Carpenter also designed the lobby’s interior wall, which features a permanent scrolling creation by artist Jenny Holzer. In various fonts and colors, a litany of American literature will march across the security wall, visible from the street.

“You’ll be able to feast your eyes upon American classic literature all of which will be wholesome stuff: motherhood, apple pie, the American Dream, all good stuff,” said Silverstein.

Carpenter, a Tribeca resident, started his business in 1978 on West St., across from what was then the elevated West Side Highway. He spent eight years in Soho, and then relocated to Hudson and Beach Sts., where he has been ever since. “This is our home until we drop,” he said. He is at work on two other Downtown projects to bring light and color to a neighborhood with narrow, crowded streets often darkened by looming office towers.

Carpenter, who worked on the Time Warner building in Columbus Circle and has been tapped for Moynihan Station, is teaming with architect Grimshaw to bring light into the new Fulton Transit Center. Light from the above-grade glass dome will reflect down into the subterranean levels, bringing daylight into the subterranean levels of the Lower Manhattan subway.

“How do you make people aware of their surroundings?” said Carpenter, adding that although the transit center was scaled back last year, it will still be infused with light.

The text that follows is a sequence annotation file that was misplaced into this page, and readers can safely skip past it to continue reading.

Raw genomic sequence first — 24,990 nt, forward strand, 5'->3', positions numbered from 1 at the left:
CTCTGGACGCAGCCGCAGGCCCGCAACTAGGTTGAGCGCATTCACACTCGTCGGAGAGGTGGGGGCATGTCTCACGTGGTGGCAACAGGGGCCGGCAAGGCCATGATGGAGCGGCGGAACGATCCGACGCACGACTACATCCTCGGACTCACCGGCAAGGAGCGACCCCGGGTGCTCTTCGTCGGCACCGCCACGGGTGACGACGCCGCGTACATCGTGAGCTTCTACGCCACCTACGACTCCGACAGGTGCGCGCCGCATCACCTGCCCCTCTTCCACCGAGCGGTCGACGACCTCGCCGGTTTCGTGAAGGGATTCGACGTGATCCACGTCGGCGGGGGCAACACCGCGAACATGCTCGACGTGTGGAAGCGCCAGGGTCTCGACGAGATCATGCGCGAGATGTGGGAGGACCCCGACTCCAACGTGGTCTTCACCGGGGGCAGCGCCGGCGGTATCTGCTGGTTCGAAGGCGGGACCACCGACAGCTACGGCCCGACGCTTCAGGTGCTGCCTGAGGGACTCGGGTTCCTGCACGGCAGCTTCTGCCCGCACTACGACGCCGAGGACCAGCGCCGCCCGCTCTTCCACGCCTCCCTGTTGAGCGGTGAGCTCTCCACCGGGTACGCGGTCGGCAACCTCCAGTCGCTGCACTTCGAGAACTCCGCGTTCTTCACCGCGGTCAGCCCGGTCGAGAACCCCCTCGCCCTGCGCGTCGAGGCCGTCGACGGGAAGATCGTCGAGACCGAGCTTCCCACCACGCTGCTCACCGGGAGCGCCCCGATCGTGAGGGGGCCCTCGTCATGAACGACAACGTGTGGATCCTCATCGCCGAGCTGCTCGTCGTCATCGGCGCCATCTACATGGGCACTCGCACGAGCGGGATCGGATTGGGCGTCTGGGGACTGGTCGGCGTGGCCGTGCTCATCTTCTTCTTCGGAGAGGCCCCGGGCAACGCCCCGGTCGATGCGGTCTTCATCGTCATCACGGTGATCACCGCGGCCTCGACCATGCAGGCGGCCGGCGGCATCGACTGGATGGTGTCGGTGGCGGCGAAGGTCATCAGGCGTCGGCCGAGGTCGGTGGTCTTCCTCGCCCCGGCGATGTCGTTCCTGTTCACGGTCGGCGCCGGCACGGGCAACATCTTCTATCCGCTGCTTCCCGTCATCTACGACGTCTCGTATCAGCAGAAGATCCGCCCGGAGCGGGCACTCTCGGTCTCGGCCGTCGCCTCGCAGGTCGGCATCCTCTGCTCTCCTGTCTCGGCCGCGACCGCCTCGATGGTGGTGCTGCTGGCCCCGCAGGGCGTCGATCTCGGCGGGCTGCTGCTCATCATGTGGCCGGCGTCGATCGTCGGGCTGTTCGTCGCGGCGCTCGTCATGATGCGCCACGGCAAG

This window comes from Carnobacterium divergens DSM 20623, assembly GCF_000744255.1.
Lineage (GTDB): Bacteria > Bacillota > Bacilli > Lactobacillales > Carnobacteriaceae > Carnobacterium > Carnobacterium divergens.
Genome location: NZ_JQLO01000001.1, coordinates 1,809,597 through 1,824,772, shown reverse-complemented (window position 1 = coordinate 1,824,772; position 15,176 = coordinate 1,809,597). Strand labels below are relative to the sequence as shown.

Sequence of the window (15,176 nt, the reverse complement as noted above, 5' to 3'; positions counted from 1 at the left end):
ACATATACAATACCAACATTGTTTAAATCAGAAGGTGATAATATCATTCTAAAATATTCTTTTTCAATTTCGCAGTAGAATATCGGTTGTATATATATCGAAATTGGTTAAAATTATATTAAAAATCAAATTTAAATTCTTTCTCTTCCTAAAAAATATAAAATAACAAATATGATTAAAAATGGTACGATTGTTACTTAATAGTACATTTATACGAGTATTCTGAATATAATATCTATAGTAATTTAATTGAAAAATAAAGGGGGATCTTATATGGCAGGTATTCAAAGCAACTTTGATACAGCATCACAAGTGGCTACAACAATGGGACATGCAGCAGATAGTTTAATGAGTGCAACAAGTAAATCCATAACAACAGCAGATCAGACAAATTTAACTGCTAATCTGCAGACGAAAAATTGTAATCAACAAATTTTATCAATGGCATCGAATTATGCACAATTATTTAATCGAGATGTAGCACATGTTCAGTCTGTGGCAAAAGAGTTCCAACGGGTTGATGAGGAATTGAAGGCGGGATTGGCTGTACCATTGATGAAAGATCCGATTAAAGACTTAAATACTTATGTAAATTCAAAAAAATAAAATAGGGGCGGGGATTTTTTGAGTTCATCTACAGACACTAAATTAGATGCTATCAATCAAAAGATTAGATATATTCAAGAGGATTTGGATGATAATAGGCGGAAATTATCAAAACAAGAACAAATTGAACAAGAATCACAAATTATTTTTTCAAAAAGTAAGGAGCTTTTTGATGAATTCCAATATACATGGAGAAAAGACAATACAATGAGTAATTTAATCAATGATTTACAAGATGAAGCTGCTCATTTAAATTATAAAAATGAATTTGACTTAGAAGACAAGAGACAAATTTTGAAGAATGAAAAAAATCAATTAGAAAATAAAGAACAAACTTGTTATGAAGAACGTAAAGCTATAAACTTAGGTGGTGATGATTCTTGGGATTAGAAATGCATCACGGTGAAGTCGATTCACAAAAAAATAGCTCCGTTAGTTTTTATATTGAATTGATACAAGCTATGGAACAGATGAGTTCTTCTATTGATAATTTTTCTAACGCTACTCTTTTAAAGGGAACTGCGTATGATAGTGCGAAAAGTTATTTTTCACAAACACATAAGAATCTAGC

Over on the western edge of Lower Manhattan, Carpenter is designing a purely aesthetic project—a permanent installation at the Museum of Jewish Heritage: A Living Memorial to the Holocaust. Another light project designed with L.E.D. light and an overlay of glass, the project is designed to play off the natural light of the New York Harbor. Several cameras will replay images of the harbor through the L.E.D., creating a dissonant effect. When the L.E.D. is filtered through glass, a live image of the harbor becomes clear to the viewer. “You have this opportunity to see the harbor and this way of looking at it and interpreting it,” said Carpenter. “It’s really about trying to make people more aware of the unique conditions of light.”

The project will open in April and be placed on the bridge that connects the original 1997 museum with the addition, which was completed in 2003. The only permanent Andrew Goldsworthy installation in the city, Garden of Stones, lies directly beneath the bridge.

The Carpenter project is “bringing the harbor into the museum,” said Ivy Barsky, deputy director of the museum. “His work is so poetic and beautiful and it’s such an interesting blending of light and space and time. It’s kind of cool that the visitor is going to be in between the core exhibition and the temporary exhibition and have time to be aware of his or her surroundings of the water and the air and the sky.”